That tension you and Cedric unearthed going through this whole thing—is that something you’re going to keep exploring in the future with Mars Volta stuff? Are you going to keep trying to find that middle-ground, and will this kind of be a new start for you guys?

Yeah, I think so! Yeah, because that’s where I want to take it. That’s a good point because, through that process, that’s what I’ve found. For myself, I’ve found there’s something that I’ve missed for the past 10 years, which is being in a band! So this brings us full-circle again to the documentary issue, and all this stuff comes together at once. I miss being in a band, and every band will have its dynamic, and there’s still a triangle in no matter what group activity you do, even if it’s going out and playing fucking softball, you know what I mean? There’s always someone who sort of pushes their way to the triangle going, "OK, we’re going to do it on this day" and organizes people. Some people just have that personality, you know? So there will always be group dynamics, but I would definitely like that freedom of just playing in a band and just writing songs and not necessarily writing the bassline and writing the keyboard line, and "The drums will go like this." Just being open and really participating as a real unit.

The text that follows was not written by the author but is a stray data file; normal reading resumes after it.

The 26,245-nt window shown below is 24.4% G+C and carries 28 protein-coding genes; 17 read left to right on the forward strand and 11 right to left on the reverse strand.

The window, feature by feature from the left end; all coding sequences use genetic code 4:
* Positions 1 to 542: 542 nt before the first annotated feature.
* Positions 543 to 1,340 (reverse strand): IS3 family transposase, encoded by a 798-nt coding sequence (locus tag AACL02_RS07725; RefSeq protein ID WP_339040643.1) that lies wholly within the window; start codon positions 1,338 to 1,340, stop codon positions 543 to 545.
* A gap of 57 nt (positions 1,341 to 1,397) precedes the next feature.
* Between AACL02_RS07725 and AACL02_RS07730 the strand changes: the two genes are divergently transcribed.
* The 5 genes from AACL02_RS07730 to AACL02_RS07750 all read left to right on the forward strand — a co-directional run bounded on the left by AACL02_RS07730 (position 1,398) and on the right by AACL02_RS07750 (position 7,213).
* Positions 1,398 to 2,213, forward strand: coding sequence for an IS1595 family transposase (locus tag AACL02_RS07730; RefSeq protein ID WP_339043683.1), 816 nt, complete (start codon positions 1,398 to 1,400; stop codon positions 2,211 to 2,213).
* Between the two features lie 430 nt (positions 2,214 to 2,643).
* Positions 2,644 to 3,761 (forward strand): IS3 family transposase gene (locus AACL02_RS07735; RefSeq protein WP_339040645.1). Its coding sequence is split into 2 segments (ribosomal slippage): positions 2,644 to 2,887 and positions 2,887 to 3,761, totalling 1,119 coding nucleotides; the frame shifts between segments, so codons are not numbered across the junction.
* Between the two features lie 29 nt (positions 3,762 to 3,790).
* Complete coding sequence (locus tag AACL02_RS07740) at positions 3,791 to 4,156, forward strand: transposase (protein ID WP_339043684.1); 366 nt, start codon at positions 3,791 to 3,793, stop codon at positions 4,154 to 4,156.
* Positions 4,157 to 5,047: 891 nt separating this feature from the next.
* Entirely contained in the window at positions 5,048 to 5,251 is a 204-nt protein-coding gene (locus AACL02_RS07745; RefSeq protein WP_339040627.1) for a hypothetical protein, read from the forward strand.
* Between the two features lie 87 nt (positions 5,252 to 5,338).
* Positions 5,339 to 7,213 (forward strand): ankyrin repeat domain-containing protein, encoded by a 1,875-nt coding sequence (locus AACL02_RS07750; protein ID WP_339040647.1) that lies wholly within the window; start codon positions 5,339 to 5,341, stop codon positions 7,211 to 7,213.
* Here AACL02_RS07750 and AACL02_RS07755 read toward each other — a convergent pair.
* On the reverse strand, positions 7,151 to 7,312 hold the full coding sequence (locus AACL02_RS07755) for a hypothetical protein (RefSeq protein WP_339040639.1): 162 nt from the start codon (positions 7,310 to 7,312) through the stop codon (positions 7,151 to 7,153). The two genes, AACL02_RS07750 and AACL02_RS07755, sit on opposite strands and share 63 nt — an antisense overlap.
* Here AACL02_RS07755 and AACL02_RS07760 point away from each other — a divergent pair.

It’s definitely brought all those feelings out, and it’s definitely something I have to change. It’s not healthy for me, you know? I thought it was, but you have to understand that everything was a reaction to what came before. I was in a band for eight years, so I was like, "Goddammit, we have to fucking vote about everything!" In At the Drive-In, it was like, "Oh, we have to pick the color of the fucking shoe?!" We all have to get together and vote and say why, so after eight years of that, you’re like, "Fuck that! Fuck discussion; it’ll be simple!" I don’t want to discuss anything! You react to everything like, "That takes too long; it waters it down, blah, blah, blah." So after 10 years of being that way now, I’m like, "No, it’s really good to have other people’s opinion." I want to learn that again!